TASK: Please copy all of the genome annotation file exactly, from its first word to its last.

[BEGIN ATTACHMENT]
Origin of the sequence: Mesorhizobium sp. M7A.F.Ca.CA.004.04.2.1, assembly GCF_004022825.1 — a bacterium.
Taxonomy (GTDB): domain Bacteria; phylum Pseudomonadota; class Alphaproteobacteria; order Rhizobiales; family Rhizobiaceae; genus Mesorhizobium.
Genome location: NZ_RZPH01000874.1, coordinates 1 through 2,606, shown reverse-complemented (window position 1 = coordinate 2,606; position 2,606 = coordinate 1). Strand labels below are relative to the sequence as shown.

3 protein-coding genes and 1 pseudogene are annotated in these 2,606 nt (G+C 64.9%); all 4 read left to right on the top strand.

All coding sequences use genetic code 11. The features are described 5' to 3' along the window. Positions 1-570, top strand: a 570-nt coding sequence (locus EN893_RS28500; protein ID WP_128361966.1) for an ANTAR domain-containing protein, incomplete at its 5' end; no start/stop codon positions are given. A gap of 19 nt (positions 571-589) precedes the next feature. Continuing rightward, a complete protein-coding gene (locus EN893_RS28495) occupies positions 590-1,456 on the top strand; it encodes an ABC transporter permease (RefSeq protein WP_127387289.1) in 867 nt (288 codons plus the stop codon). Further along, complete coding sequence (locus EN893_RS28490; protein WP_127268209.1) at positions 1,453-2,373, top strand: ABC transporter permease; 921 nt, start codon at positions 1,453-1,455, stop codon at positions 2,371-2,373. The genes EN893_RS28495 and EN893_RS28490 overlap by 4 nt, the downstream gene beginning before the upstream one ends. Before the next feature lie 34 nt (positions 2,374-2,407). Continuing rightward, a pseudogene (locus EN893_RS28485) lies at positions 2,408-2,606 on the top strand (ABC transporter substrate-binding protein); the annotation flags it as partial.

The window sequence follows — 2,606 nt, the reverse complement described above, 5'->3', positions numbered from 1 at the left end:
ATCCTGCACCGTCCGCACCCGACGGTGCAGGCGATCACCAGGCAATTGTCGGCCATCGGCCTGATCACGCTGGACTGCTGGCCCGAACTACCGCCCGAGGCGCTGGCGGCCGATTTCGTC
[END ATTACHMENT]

Origin of the sequence: Mesorhizobium sp. M7A.F.Ca.CA.004.04.2.1, assembly GCF_004022825.1 — a bacterium.
Taxonomy (GTDB): domain Bacteria; phylum Pseudomonadota; class Alphaproteobacteria; order Rhizobiales; family Rhizobiaceae; genus Mesorhizobium.
Genome location: NZ_RZPH01000874.1, coordinates 1 through 2,606, shown reverse-complemented (window position 1 = coordinate 2,606; position 2,606 = coordinate 1). Strand labels below are relative to the sequence as shown.

3 protein-coding genes and 1 pseudogene are annotated in these 2,606 nt (G+C 64.9%); all 4 read left to right on the top strand.

All coding sequences use genetic code 11. The features are described 5' to 3' along the window. Positions 1-570, top strand: a 570-nt coding sequence (locus EN893_RS28500; protein ID WP_128361966.1) for an ANTAR domain-containing protein, incomplete at its 5' end; no start/stop codon positions are given. A gap of 19 nt (positions 571-589) precedes the next feature. Continuing rightward, a complete protein-coding gene (locus EN893_RS28495) occupies positions 590-1,456 on the top strand; it encodes an ABC transporter permease (RefSeq protein WP_127387289.1) in 867 nt (288 codons plus the stop codon). Further along, complete coding sequence (locus EN893_RS28490; protein WP_127268209.1) at positions 1,453-2,373, top strand: ABC transporter permease; 921 nt, start codon at positions 1,453-1,455, stop codon at positions 2,371-2,373. The genes EN893_RS28495 and EN893_RS28490 overlap by 4 nt, the downstream gene beginning before the upstream one ends. Before the next feature lie 34 nt (positions 2,374-2,407). Continuing rightward, a pseudogene (locus EN893_RS28485) lies at positions 2,408-2,606 on the top strand (ABC transporter substrate-binding protein); the annotation flags it as partial.

The window sequence follows — 2,606 nt, the reverse complement described above, 5'->3', positions numbered from 1 at the left end:
ATCCTGCACCGTCCGCACCCGACGGTGCAGGCGATCACCAGGCAATTGTCGGCCATCGGCCTGATCACGCTGGACTGCTGGCCCGAACTACCGCCCGAGGCGCTGGCGGCCGATTTCGTC